Pysaty is the Ukrainian verb for writing. Pysanky are decorated eggs: the decorations are written with beeswax which resists the layers of dye.
My family has dyed pysanky for years. My sister Jan and her husband Greg host an annual neighborhood egg decorating party. I was inspired by the party and the eggs to write a book about an eccentric hen (P. Zonka) who lays beautiful eggs. Here is a link to an earlier post about that.
Last spring I went to eastern Europe with my friend Ingrid. Her friend Vova took us many places, including a surprise visit to the Museum of Decorated Eggs in the Carpathian mountains.
It was egg-mazing, egg-zilerating, egg-xactly the place to see pysanky: old, new, simple, intricate, subtle, colorful, masterful, plentiful.
Pysanky are rich in beauty and symbolism. To the sun worshippers, eggs were magical objects representing the rebirth of the earth. The colors and the patterns of the decorations all have symbolic meaning. For example: the spiral, or snake, is a strong talisman of protection. If an evil spirit enters the house it will get trapped in the spiral.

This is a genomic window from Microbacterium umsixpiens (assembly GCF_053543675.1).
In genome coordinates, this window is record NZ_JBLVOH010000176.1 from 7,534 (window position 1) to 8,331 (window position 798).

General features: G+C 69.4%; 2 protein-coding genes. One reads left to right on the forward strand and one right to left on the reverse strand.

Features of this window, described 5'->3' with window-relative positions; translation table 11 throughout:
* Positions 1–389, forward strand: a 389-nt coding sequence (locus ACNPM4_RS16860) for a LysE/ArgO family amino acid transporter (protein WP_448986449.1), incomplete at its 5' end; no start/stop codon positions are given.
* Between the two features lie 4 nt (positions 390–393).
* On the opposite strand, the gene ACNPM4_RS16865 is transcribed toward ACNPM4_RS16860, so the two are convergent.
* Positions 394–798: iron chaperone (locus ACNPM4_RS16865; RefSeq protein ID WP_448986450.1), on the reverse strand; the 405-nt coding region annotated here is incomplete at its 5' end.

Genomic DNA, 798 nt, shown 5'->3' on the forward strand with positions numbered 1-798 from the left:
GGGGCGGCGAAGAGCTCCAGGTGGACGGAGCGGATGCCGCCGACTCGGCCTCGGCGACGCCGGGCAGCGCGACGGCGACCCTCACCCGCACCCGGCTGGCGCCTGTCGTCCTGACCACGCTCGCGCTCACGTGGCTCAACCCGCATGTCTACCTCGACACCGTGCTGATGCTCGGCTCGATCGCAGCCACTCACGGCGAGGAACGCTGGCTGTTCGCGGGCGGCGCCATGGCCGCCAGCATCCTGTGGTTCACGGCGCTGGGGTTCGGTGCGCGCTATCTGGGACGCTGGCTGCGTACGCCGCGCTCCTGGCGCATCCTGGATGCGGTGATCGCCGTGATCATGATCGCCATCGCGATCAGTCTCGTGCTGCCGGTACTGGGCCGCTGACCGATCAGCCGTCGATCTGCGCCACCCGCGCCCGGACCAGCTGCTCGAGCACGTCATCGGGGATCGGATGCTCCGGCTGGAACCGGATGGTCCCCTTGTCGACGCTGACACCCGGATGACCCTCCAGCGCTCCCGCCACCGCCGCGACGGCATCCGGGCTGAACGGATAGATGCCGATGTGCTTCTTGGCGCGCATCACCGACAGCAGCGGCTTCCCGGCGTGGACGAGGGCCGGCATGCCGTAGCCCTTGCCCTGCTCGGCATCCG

The Huzkuls of the Carpathian mountains believed that the fate of the world depended on decorating eggs. If not enough pysanky were made each year a horrible monster named Pekun would break free from his chains and destroy the world. So please do your part and decorate some eggs! Here is a link to a youtube video that shows how. Have fun (and save the world).
P.S.: Here is a glossary of mouth pleasing egg words for those of you that are more interested in pysaty than pysanky.
Malyovanky: Painted eggs
Krapanky: Dot eggs
Dryapanky: Scratched eggs revealing white shell
Krashanky: Eggs dyed a single color
Nakleyanky: Decorations glued on
Travlenky: Etched eggs
Biserky: Beads embedded in the beeswax.